The latest folding hard-top junior roadster is finally out in the open. Nissan's Micra C+C was snared by our spies undergoing a workout in Europe last week, more than 18 months before it's due to land in the UK. The new metal-roofed cabrio will be built at the company's Sunderland plant from the end of next year, and stays remarkably true to the 2002 concept car revealed at the Paris Motor Show.Although Nissan has switched from Heuliez, the French firm behind the concept's folding roof, to German company Karmann for production versions, the two systems appear almost identical from these secret photographs.
The angle of the roofline and the hard-top hinge points look the same, although the Japanese company claims the new mechanism operates in a more conventional way than the complicated Heuliez system.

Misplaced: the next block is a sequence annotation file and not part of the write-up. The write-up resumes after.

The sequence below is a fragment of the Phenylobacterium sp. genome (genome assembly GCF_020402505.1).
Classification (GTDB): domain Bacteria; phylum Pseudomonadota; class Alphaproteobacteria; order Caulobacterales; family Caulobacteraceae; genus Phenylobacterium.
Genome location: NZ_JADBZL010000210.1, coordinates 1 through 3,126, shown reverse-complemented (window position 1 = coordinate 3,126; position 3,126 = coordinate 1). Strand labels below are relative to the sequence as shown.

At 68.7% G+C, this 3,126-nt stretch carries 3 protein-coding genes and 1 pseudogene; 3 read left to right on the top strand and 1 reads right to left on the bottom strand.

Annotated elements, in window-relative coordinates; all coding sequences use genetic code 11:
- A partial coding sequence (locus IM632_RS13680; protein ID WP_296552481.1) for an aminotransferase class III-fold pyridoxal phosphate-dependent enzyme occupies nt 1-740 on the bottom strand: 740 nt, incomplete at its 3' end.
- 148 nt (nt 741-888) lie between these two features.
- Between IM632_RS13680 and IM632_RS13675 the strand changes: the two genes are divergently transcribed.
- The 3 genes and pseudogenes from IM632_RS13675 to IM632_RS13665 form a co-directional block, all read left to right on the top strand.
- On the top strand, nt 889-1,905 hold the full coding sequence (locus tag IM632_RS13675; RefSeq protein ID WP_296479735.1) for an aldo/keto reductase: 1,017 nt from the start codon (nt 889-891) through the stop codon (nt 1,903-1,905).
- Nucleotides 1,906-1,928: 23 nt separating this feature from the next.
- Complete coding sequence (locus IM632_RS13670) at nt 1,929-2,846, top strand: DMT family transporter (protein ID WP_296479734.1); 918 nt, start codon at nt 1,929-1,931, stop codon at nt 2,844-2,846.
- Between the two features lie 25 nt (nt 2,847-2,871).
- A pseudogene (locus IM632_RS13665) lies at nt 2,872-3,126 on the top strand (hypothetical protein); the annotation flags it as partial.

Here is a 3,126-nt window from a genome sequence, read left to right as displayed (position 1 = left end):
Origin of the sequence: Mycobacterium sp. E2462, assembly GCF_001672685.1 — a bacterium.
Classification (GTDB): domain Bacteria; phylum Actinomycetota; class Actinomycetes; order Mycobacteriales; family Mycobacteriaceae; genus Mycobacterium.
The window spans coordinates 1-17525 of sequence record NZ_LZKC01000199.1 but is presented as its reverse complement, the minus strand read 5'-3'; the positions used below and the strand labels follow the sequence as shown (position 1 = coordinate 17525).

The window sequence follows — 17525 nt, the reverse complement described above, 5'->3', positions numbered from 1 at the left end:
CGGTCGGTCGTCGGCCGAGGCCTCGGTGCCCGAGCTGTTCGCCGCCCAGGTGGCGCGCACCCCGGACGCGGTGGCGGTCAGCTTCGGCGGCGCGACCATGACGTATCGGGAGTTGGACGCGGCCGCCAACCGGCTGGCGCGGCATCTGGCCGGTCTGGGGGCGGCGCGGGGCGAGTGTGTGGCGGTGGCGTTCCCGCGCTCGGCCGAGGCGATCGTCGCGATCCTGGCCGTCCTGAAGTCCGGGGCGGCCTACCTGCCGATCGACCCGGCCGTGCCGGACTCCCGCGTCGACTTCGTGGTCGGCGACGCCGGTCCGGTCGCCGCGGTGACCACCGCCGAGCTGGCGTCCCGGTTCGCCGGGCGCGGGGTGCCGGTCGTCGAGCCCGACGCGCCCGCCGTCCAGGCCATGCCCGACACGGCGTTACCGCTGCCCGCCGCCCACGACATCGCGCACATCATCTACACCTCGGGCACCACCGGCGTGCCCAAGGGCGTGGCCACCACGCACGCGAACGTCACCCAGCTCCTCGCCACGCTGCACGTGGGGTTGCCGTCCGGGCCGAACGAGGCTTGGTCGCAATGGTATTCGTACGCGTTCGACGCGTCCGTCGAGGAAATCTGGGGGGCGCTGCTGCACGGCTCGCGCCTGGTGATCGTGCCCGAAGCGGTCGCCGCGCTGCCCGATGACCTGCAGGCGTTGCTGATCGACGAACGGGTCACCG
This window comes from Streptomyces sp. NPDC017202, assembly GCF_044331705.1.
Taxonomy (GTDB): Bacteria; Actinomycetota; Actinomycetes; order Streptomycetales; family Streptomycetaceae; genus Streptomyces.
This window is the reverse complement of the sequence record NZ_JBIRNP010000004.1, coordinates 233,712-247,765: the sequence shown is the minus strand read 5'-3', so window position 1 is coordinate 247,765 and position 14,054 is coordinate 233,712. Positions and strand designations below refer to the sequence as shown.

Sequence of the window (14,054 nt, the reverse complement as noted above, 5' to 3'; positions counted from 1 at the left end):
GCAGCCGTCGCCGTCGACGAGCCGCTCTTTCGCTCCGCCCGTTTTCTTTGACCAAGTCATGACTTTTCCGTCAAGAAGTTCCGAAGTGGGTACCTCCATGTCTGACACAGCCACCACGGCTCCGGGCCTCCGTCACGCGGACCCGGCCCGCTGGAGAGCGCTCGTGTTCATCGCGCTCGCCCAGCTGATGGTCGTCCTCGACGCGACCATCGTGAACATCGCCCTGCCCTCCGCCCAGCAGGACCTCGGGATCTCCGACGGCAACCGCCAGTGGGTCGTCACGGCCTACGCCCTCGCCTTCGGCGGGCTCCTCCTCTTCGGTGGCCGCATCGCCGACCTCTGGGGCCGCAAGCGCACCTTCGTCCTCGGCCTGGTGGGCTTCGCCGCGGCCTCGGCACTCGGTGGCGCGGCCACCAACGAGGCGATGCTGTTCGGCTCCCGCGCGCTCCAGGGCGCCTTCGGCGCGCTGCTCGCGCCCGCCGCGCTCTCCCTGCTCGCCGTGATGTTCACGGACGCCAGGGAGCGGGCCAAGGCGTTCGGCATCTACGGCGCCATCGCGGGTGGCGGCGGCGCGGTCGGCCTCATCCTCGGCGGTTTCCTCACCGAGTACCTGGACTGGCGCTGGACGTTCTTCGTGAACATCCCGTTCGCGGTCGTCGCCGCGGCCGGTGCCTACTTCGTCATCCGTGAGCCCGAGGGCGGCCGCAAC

Otherwise the design is virtually identical to the concept, although the disguise around the car's rear deck hides any subtle changes to the flat rear section that lifts to accommodate the roof. Insiders say the tailgate is still hinged at the bumper where it lifts to accommodate the roof partition. Karmann provides similar technology for Nissan alliance partner Renault's folding roof on the Mégane CC.
Power will initially come from the Micra's 88bhp 1.4-litre petrol engine, although any of the Micra's engines could be bolted in with relative ease. The 80bhp 1.2 petrol or 1.5-litre dCi diesel in 65bhp and 82bhp forms are all possible, the oil-burners increasingly likely given Europe's unabated desire for the black pump.
The development of the C+C has been largely completed in Britain. Not only will the car be built at the Sunderland factory alongside the regular Micra hatch, but Nissan is also undertaking development work at its Cranfield site in Bedfordshire and the design was penned in London at the Nissan Design Europe studio in Paddington, under the stewardship of Swiss designer Christopher Reitz.